The past few years were a much simpler time for app developers.
If you wanted to build a mobile app, then you built an iPhone app. If you cared about larger resolutions, then you took your app and made it compatible for iPads and Retina displays. And maybe after all that was done, you'd peer into the Android ecosystem and decide if you could be bothered to port the app.
In the middle of all this, there was another OS called Windows Phone 7, but it was largely ignored by all but the firmest fans of Microsoft and Nokia.
At the end of last year though, Windows Phone 8 appeared, and people were far more curious about this new platform than they had been about its predecessor, although this hasn't translated to sales. And just last week, BlackBerry finally showed up in the game, and seems to be doing better than the week before.
Now we have four players in the mobile market, but even more mobile OSes are about to appear on the horizon.
Let's not pretend that any other OS is going to catch iOS or Android any time soon, but if any one of Firefox, Tizen, or Ubuntu can gain a few market usage percentage points and if a couple of developers are successful enough that they can talk about how they can make a living off of the platform, then those OS ecosystems are viable. It may not be the rivers of gold that the iTunes store is painted as, but it'll be enough.
What I find interesting is the approach that each of the OSes have taken towards developers in their application language selection — choosing the web over a mature, strongly-typed language.
This technique of targeting web developers is currently being tested in the field with BlackBerry 10, and in the next few months, we will be able to see if targeting a large developer base works and if web developers can make the change in domain to mobile a successful one.
The second aspect of the approach from these new mobile OSes that I find interesting is that they are targeting emerging mobile markets.
Ubuntu says that they will target "two large geographic markets", where ever that may be, but Ubuntu's founder Mark Shuttleworth has said previously that it will focus on developing economies. Similarly, Firefox OS is expected to launch first in Brazil.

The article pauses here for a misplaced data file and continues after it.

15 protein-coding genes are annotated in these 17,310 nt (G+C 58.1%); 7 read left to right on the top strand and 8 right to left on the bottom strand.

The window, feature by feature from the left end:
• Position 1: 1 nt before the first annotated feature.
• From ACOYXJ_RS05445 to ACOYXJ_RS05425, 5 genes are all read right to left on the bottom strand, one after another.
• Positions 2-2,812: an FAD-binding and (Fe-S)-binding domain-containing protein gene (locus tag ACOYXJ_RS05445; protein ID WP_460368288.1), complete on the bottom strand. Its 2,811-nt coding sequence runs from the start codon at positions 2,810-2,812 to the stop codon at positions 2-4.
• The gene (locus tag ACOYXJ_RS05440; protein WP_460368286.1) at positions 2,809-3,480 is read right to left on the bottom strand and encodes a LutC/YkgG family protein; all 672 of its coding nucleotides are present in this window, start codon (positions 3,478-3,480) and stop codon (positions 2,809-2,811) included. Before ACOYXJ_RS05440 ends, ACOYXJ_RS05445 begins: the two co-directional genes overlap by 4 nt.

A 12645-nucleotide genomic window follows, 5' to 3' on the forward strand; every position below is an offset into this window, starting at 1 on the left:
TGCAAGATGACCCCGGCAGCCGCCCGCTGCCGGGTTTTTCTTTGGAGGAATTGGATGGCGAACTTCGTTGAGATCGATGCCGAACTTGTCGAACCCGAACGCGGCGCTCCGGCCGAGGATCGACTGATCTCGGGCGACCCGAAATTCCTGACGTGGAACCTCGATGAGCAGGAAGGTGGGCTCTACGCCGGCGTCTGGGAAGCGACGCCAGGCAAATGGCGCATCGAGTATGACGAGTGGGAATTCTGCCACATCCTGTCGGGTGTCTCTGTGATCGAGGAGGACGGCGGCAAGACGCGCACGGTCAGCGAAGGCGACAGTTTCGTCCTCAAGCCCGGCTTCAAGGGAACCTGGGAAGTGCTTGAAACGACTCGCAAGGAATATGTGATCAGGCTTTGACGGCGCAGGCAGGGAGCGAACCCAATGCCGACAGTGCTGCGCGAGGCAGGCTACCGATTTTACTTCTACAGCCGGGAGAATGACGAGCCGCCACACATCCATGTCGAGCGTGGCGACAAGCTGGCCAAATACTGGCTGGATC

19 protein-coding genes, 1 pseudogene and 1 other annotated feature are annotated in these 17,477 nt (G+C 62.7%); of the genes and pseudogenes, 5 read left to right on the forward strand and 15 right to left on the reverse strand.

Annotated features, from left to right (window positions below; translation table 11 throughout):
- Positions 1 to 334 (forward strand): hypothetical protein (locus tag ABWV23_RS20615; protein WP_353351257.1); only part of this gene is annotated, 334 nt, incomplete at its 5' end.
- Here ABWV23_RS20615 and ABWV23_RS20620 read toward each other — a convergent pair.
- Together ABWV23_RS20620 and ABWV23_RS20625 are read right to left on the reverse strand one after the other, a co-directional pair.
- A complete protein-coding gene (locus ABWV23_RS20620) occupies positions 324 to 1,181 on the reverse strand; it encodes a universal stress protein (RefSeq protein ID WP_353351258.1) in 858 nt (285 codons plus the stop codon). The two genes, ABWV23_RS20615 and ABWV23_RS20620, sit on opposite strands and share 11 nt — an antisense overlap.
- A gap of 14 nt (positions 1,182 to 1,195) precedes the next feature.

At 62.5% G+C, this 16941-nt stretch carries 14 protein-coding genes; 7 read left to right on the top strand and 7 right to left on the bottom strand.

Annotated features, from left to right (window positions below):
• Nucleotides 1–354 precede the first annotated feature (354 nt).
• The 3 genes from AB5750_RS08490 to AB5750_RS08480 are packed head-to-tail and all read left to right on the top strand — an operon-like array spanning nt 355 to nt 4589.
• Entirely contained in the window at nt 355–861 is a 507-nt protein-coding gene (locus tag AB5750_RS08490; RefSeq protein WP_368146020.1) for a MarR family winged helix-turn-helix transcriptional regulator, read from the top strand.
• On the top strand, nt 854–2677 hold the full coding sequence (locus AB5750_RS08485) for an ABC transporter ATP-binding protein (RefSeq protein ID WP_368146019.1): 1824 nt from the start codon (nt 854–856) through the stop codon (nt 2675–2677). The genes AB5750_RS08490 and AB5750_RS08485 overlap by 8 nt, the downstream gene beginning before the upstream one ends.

By focussing on markets where premium smartphones are far beyond the reach of much of the population, the new OSes have the chance to gain some precious momentum and user share before the eventual launch into the smartphone saturated regions of the developed world.
Keep in mind that the company formerly known as Research In Motion was able to keep its head barely above water while it developed BB10 because, as it was haemorrhaging users in the first world, it was picking them up in the developed world.
Riding the rise of the developing economies is an easier proposition than tackling the iPhone/Android hegemony that is present across the developed world.
The odd OS out here is Tizen, but where Ubuntu and Firefox OS are coming from a position of weakness, Tizen is arriving from a position of comparative strength. Backed by Intel and Samsung, if any new OS has a chance of cracking the iPhone/Android duopoly head-on, it is Tizen.
Some argue that it isn't so much an iPhone/Android duopoly, but rather an iPhone/Samsung duopoly. We will find out the result of this assumption over the coming months this year when Tizen launches.
In a perfect world, I'd personally love to see each of these OSes gain somewhere between 5-10 per cent, with Windows Phone and BlackBerry having similar numbers and the rest owned by iOS and Android.
But like all perfect worlds, it does not exist, and the reality that awaits these new OSes is sure to be harsh.
Hopefully one or possibly two these OSes will be able to not only survive, but thrive.
It's been a long time since developers have had to concern themselves with an explosion of platforms of this magnitude.
Even though these OSes will not enter the calculations of most developers, for those that do take an interest, it's sure to be an exciting and unpredictable adventure. One that I hope will benefit all mobile users, it's the way that computing is headed.
Some would say that it is a long way from software engineering to journalism, others would correctly argue that it is a mere 10 metres according to the floor plan.During his first five years with CBS Interactive, Chris started his journalistic adventure in 2006 as the Editor of Builder AU after originally joining the company as a programmer.Leaving CBS Interactive in 2010 to follow his deep desire to study the snowdrifts and culinary delights of Canada, Chris based himself in Vancouver and paid for his new snowboarding and poutine cravings as a programmer for a lifestyle gaming startup.Chris returns to CBS in 2011 as the Editor of TechRepublic Australia determined to meld together his programming and journalistic tendencies once and for all.In his free time, Chris is often seen yelling at different operating systems for their own unique failures, avoiding the dreaded tech support calls from relatives, and conducting extensive studies of internets — he claims he once read an entire one.